There’s no doubt that over the last decade India has transformed itself digitally. The technology startup ecosystem has witnessed a significant growth trajectory. However, the question that arises is, ‘where does that leave Indian tech entrepreneurs, investors, and corporates?’ The ongoing tech revolution has given rise to deep technologies that will be at the heart of the next wave of information disruption. It’s also the next big thing that both corporations and venture investors desire. So, the question to ask now is whether commercial applications – that were earlier led by institutions, corporates, and government – are being replaced by DeepTech startups? Let’s first take a closer look at what DeepTech actually is.
In a nutshell, DeepTech is a portmanteau of Deep Technologies. It is a term for technologies that are based on scientific or engineering breakthroughs and have the potential to be commercialized. They aim at solving the most complex challenges in the world around us. DeepTech refers to startups whose business models are based on high-tech innovation using recent technological advances in multiple areas. At present, 19% of tech start-ups are leveraging DeepTech solutions to build product competencies for their market expansion.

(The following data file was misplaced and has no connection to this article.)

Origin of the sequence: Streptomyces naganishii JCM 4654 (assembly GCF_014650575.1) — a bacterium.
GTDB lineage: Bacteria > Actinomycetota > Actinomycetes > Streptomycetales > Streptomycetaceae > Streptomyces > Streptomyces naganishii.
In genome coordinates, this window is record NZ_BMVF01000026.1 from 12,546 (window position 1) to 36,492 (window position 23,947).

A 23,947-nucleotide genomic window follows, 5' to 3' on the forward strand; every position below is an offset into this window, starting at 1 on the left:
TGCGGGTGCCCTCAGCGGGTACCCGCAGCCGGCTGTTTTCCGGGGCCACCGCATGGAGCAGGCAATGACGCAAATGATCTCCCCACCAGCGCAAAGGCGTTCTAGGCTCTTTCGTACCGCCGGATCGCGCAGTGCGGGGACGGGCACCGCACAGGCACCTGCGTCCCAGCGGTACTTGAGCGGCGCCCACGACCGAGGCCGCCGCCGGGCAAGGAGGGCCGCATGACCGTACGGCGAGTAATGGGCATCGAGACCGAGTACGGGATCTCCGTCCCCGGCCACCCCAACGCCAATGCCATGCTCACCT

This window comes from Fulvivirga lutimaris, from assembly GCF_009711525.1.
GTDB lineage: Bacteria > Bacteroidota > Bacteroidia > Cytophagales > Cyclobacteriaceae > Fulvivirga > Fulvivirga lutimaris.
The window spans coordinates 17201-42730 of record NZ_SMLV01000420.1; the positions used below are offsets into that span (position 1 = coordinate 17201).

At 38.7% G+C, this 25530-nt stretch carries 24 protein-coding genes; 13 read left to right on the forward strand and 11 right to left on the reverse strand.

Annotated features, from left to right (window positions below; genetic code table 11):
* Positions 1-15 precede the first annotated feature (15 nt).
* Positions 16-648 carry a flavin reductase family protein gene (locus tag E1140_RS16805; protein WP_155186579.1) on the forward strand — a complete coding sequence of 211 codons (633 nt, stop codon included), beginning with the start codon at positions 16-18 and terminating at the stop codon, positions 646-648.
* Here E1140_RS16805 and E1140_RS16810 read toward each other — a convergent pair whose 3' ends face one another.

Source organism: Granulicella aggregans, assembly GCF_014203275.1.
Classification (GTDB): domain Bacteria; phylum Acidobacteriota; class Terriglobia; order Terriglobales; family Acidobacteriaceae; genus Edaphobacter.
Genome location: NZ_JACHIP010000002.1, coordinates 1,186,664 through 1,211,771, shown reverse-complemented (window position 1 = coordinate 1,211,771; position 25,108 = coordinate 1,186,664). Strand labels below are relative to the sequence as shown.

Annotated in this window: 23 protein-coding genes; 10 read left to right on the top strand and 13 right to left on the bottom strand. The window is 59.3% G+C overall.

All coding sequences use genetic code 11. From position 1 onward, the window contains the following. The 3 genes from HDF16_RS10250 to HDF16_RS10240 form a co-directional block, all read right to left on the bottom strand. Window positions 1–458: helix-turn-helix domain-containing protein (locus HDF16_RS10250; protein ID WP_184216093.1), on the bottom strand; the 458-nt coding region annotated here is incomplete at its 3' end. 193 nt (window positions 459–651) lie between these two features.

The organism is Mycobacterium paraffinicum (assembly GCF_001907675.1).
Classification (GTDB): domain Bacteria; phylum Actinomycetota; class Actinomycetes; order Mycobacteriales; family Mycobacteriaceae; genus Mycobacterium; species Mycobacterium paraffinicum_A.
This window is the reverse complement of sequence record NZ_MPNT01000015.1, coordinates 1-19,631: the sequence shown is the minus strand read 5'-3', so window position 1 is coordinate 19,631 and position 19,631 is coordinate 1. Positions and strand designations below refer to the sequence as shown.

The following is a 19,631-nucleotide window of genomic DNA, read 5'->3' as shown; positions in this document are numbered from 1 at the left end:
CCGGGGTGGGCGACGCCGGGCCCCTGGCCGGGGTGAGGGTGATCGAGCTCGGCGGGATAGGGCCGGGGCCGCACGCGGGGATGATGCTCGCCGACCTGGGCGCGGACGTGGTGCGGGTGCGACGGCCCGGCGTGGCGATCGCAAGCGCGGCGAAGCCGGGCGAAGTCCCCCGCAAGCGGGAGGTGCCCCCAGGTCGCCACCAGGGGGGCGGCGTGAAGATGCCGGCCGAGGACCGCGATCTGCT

For this reason, deep technology has the power to create its own markets and disrupt existing industries. Innovators and investors who are looking to further this technology view the world typically through one of the following lenses:
A.) Technology (such as quantum computing)
B.) Sector (such as advanced manufacturing or Industry 4.0)
Problem (such as skin cancer cure)
C.) Grand Challenge (such as clean energy generation and climate change)
When a DeepTech solution works, it creates a platform technology that can cause disruption across markets, jumpstart new industries, and address existing bottlenecks in traditional sectors. The sectors and technologies included in DeepTech are broad and ever-shifting.
Read more at: Emerging Indian DeepTech Ecosystem